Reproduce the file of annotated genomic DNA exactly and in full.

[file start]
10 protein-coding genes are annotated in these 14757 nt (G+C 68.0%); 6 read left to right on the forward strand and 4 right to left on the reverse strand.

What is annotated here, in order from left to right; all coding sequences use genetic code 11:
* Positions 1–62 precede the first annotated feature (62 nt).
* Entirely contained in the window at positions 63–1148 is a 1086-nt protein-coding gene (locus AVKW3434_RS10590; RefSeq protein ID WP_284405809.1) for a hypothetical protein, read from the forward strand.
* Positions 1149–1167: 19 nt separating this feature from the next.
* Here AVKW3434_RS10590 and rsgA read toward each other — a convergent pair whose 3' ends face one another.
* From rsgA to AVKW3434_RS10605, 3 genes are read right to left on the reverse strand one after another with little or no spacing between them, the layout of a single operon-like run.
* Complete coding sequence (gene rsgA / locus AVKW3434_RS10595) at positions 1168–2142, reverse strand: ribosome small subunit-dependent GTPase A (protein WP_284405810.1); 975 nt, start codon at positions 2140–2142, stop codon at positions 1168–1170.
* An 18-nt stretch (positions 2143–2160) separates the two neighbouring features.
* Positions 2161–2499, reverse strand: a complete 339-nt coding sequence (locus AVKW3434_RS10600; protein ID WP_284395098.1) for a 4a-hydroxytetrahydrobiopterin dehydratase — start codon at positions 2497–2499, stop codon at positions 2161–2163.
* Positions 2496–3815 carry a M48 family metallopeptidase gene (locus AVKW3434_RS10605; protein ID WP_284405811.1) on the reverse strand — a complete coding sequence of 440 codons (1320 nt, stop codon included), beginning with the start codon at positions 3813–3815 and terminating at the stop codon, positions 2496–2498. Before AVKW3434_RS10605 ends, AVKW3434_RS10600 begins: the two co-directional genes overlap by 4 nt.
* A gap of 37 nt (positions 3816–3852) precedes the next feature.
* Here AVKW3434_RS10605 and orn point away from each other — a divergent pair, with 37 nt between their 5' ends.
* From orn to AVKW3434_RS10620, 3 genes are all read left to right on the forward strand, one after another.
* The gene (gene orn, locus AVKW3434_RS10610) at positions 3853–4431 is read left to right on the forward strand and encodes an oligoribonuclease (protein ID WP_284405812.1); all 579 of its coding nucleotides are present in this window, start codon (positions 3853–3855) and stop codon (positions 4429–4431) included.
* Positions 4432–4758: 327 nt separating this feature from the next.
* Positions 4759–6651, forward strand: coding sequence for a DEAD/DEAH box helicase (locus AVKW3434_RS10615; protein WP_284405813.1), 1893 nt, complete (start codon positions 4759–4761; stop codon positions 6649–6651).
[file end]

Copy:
10 protein-coding genes are annotated in these 14757 nt (G+C 68.0%); 6 read left to right on the forward strand and 4 right to left on the reverse strand.

What is annotated here, in order from left to right; all coding sequences use genetic code 11:
* Positions 1–62 precede the first annotated feature (62 nt).
* Entirely contained in the window at positions 63–1148 is a 1086-nt protein-coding gene (locus AVKW3434_RS10590; RefSeq protein ID WP_284405809.1) for a hypothetical protein, read from the forward strand.
* Positions 1149–1167: 19 nt separating this feature from the next.
* Here AVKW3434_RS10590 and rsgA read toward each other — a convergent pair whose 3' ends face one another.
* From rsgA to AVKW3434_RS10605, 3 genes are read right to left on the reverse strand one after another with little or no spacing between them, the layout of a single operon-like run.
* Complete coding sequence (gene rsgA / locus AVKW3434_RS10595) at positions 1168–2142, reverse strand: ribosome small subunit-dependent GTPase A (protein WP_284405810.1); 975 nt, start codon at positions 2140–2142, stop codon at positions 1168–1170.
* An 18-nt stretch (positions 2143–2160) separates the two neighbouring features.
* Positions 2161–2499, reverse strand: a complete 339-nt coding sequence (locus AVKW3434_RS10600; protein ID WP_284395098.1) for a 4a-hydroxytetrahydrobiopterin dehydratase — start codon at positions 2497–2499, stop codon at positions 2161–2163.
* Positions 2496–3815 carry a M48 family metallopeptidase gene (locus AVKW3434_RS10605; protein ID WP_284405811.1) on the reverse strand — a complete coding sequence of 440 codons (1320 nt, stop codon included), beginning with the start codon at positions 3813–3815 and terminating at the stop codon, positions 2496–2498. Before AVKW3434_RS10605 ends, AVKW3434_RS10600 begins: the two co-directional genes overlap by 4 nt.
* A gap of 37 nt (positions 3816–3852) precedes the next feature.
* Here AVKW3434_RS10605 and orn point away from each other — a divergent pair, with 37 nt between their 5' ends.
* From orn to AVKW3434_RS10620, 3 genes are all read left to right on the forward strand, one after another.
* The gene (gene orn, locus AVKW3434_RS10610) at positions 3853–4431 is read left to right on the forward strand and encodes an oligoribonuclease (protein ID WP_284405812.1); all 579 of its coding nucleotides are present in this window, start codon (positions 3853–3855) and stop codon (positions 4429–4431) included.
* Positions 4432–4758: 327 nt separating this feature from the next.
* Positions 4759–6651, forward strand: coding sequence for a DEAD/DEAH box helicase (locus AVKW3434_RS10615; protein WP_284405813.1), 1893 nt, complete (start codon positions 4759–4761; stop codon positions 6649–6651).